I actually tear up with gratitude every Nov. 11. Usually, it’s during the final resonate notes of The Last Trumpet. This year was no different. I remember my Grandfather who drove armoured cars and was among the first Canadians into Holland.
This year my thoughts also wandered to the powerful story of Sgt. Gerald Walter Flower who took a few moments of his time and did an interview with me last year for a Remembrance Day assignment. I have thought about Flower a lot over the last year and I was happy to se that he was at the Cenotaph again today. Read his story in the original layout here or pasted below.
A Survival Story
During the second world war, Gerald Walter Flower was a flight sergeant with the Royal Air Force, serving as the tail gunner for Lancaster Bomber Squadron 115. His crew did 21 operations over Germany before they were shot down and taken as prisoners of war.
Flower was a PoW for four years, spending time in various camps, including one called Breslow near the Polish-German border.
In the prison camps each day he was given only a cup of pea soup a tenth of a loaf of bread to eat. “Inside the pea soup was little black beetles, and we were all starving by then so it didn’t matter anymore,” said Flower.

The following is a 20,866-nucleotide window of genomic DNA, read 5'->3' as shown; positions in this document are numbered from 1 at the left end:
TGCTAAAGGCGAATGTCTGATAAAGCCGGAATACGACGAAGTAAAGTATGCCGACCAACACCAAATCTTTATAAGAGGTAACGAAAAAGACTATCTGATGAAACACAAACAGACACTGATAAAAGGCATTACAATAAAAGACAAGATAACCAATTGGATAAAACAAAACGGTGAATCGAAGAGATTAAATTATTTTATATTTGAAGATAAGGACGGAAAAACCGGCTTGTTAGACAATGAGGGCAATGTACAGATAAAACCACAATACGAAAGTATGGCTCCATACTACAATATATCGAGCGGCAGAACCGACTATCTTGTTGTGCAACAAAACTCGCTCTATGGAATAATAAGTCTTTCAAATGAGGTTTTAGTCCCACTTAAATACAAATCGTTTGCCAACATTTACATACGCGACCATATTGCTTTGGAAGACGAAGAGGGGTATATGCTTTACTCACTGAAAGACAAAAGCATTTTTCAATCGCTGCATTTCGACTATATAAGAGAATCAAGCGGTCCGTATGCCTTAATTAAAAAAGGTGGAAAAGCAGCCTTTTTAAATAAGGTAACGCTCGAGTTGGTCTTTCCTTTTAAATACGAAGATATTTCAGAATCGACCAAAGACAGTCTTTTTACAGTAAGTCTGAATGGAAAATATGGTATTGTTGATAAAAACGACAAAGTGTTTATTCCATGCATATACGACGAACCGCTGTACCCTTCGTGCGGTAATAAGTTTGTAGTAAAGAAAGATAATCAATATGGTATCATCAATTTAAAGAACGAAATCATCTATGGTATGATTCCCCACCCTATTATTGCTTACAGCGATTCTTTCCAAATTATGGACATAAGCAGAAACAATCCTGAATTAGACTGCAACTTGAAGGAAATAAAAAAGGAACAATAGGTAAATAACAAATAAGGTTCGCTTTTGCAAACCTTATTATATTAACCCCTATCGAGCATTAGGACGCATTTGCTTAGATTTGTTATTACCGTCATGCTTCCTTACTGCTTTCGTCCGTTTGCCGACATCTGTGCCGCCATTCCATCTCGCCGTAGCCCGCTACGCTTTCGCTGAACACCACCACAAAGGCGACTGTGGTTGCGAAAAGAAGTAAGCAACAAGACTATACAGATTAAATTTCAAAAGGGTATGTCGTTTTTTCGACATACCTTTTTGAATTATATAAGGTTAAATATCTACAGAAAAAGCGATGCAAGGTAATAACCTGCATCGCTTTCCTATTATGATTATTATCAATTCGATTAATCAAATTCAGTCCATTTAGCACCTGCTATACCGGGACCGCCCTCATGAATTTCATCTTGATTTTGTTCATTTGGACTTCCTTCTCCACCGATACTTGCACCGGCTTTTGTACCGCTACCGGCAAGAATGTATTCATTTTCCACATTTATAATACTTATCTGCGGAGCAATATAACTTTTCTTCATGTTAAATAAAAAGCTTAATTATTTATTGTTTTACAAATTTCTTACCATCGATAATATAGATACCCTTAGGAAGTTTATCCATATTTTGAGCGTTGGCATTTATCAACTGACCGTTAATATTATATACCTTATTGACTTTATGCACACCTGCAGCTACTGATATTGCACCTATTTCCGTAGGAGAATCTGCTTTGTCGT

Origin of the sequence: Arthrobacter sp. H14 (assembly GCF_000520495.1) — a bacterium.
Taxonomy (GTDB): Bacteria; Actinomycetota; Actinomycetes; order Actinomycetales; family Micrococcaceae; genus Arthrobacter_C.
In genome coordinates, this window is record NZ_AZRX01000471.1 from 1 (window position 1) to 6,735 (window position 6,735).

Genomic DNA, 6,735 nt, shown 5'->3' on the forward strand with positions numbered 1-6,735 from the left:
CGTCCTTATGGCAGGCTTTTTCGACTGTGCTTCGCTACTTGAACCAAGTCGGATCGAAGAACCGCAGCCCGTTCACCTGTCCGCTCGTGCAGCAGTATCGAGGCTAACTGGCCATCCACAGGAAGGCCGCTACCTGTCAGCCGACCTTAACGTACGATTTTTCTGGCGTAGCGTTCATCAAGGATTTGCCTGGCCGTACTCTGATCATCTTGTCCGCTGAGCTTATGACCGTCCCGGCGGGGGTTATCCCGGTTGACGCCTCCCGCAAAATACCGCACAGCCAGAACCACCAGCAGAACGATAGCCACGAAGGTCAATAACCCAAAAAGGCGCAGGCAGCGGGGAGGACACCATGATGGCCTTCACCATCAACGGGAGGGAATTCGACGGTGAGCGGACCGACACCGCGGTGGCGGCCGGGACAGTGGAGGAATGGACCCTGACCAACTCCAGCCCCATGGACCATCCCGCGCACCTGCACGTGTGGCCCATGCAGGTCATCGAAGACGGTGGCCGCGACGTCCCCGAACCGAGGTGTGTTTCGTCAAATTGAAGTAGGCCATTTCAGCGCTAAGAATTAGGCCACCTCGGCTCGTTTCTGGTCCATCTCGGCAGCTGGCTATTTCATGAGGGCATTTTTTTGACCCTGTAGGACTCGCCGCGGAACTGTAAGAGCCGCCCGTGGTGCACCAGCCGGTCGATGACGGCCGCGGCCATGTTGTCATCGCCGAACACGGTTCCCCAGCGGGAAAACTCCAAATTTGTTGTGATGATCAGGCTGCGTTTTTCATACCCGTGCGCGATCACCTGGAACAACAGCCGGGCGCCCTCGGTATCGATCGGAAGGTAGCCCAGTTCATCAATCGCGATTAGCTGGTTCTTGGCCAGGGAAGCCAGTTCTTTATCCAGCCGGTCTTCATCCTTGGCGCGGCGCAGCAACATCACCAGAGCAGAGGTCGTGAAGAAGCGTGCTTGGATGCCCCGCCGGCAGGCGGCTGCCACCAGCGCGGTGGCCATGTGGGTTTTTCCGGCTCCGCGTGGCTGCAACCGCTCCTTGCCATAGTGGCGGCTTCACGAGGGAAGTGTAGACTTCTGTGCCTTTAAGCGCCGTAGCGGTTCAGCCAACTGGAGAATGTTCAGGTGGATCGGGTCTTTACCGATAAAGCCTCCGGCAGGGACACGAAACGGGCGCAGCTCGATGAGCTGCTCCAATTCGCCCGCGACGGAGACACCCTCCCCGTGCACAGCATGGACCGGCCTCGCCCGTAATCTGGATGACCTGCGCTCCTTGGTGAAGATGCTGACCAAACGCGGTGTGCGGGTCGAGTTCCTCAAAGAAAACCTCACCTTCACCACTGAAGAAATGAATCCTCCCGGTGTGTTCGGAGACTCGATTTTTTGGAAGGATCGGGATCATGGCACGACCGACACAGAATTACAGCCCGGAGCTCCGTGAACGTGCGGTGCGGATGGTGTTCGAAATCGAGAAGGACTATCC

As a prisoner, he spent much his time on the move. They were marched for 100 days through what Flower called, “the worst winter I ever saw.”
“[The Germans] used to take the Russian prisoners out every day and only half of them ever came back,” Flower said. He saw other atrocities, like prisoners being shot and a man crushed underneath a tank. “Some men were teated worse than dogs,” he said.
When Flower finally got out of the camp, he was sent back to Dublin where he began training again. This time he was to be sent to Japan. Fortunately, the war ended before he was deployed.
The day the war ended was one of the best days of his life. “I didn’t get released until after everything was over, but I made it,” said Flower.
Flower didn’t speak about the war for 10 years and was often tormented with nightmares of what he had survived. “My poor wife, I don’t know how she would put up with it,” he said.
Flower joined The Royal Canadian Legion in 1956, for comradeship, and has been a member of Grandview Branch, #176, ever since.
He calls Remembrance Day a very emotional day, and said, “I remember my crew because only four of us lived and three of them were killed so they come first in my mind.”